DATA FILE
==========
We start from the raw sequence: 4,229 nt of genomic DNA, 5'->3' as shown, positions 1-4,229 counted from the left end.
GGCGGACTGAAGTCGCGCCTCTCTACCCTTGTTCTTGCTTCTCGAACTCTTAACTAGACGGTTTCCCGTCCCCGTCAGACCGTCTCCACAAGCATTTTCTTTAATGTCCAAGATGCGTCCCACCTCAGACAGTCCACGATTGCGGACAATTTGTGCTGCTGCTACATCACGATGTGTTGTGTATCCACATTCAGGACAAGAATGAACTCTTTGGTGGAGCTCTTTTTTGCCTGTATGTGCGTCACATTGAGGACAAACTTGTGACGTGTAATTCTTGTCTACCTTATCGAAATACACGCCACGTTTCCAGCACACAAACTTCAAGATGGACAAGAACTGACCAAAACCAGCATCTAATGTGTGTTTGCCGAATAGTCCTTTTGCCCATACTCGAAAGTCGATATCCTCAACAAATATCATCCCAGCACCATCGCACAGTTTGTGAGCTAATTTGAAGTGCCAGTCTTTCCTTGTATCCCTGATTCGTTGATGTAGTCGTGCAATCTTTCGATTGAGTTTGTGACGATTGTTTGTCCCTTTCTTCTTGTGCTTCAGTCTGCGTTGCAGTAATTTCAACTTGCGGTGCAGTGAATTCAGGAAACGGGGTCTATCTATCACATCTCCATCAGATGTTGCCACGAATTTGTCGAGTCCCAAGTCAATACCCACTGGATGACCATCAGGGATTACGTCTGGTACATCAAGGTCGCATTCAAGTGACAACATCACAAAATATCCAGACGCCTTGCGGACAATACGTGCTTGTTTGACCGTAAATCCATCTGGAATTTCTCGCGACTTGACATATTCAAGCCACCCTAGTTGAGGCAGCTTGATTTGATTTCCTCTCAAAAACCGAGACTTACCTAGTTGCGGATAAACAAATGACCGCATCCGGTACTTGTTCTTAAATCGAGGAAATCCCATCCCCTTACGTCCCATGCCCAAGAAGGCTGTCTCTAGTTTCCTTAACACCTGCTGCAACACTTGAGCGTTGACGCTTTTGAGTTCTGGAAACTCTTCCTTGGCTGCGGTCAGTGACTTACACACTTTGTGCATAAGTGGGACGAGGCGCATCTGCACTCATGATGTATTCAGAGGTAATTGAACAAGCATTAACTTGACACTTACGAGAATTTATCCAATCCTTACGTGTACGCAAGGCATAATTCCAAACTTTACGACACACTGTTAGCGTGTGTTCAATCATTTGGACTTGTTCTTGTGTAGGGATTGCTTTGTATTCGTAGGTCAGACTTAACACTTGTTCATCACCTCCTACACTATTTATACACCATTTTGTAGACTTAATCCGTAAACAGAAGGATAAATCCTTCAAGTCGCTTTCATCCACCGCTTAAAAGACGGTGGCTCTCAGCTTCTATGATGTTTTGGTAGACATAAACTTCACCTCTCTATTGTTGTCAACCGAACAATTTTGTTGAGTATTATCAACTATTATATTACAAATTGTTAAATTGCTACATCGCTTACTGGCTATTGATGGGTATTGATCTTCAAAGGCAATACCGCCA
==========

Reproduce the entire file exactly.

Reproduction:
We start from the raw sequence: 4,229 nt of genomic DNA, 5'->3' as shown, positions 1-4,229 counted from the left end.
GGCGGACTGAAGTCGCGCCTCTCTACCCTTGTTCTTGCTTCTCGAACTCTTAACTAGACGGTTTCCCGTCCCCGTCAGACCGTCTCCACAAGCATTTTCTTTAATGTCCAAGATGCGTCCCACCTCAGACAGTCCACGATTGCGGACAATTTGTGCTGCTGCTACATCACGATGTGTTGTGTATCCACATTCAGGACAAGAATGAACTCTTTGGTGGAGCTCTTTTTTGCCTGTATGTGCGTCACATTGAGGACAAACTTGTGACGTGTAATTCTTGTCTACCTTATCGAAATACACGCCACGTTTCCAGCACACAAACTTCAAGATGGACAAGAACTGACCAAAACCAGCATCTAATGTGTGTTTGCCGAATAGTCCTTTTGCCCATACTCGAAAGTCGATATCCTCAACAAATATCATCCCAGCACCATCGCACAGTTTGTGAGCTAATTTGAAGTGCCAGTCTTTCCTTGTATCCCTGATTCGTTGATGTAGTCGTGCAATCTTTCGATTGAGTTTGTGACGATTGTTTGTCCCTTTCTTCTTGTGCTTCAGTCTGCGTTGCAGTAATTTCAACTTGCGGTGCAGTGAATTCAGGAAACGGGGTCTATCTATCACATCTCCATCAGATGTTGCCACGAATTTGTCGAGTCCCAAGTCAATACCCACTGGATGACCATCAGGGATTACGTCTGGTACATCAAGGTCGCATTCAAGTGACAACATCACAAAATATCCAGACGCCTTGCGGACAATACGTGCTTGTTTGACCGTAAATCCATCTGGAATTTCTCGCGACTTGACATATTCAAGCCACCCTAGTTGAGGCAGCTTGATTTGATTTCCTCTCAAAAACCGAGACTTACCTAGTTGCGGATAAACAAATGACCGCATCCGGTACTTGTTCTTAAATCGAGGAAATCCCATCCCCTTACGTCCCATGCCCAAGAAGGCTGTCTCTAGTTTCCTTAACACCTGCTGCAACACTTGAGCGTTGACGCTTTTGAGTTCTGGAAACTCTTCCTTGGCTGCGGTCAGTGACTTACACACTTTGTGCATAAGTGGGACGAGGCGCATCTGCACTCATGATGTATTCAGAGGTAATTGAACAAGCATTAACTTGACACTTACGAGAATTTATCCAATCCTTACGTGTACGCAAGGCATAATTCCAAACTTTACGACACACTGTTAGCGTGTGTTCAATCATTTGGACTTGTTCTTGTGTAGGGATTGCTTTGTATTCGTAGGTCAGACTTAACACTTGTTCATCACCTCCTACACTATTTATACACCATTTTGTAGACTTAATCCGTAAACAGAAGGATAAATCCTTCAAGTCGCTTTCATCCACCGCTTAAAAGACGGTGGCTCTCAGCTTCTATGATGTTTTGGTAGACATAAACTTCACCTCTCTATTGTTGTCAACCGAACAATTTTGTTGAGTATTATCAACTATTATATTACAAATTGTTAAATTGCTACATCGCTTACTGGCTATTGATGGGTATTGATCTTCAAAGGCAATACCGCCA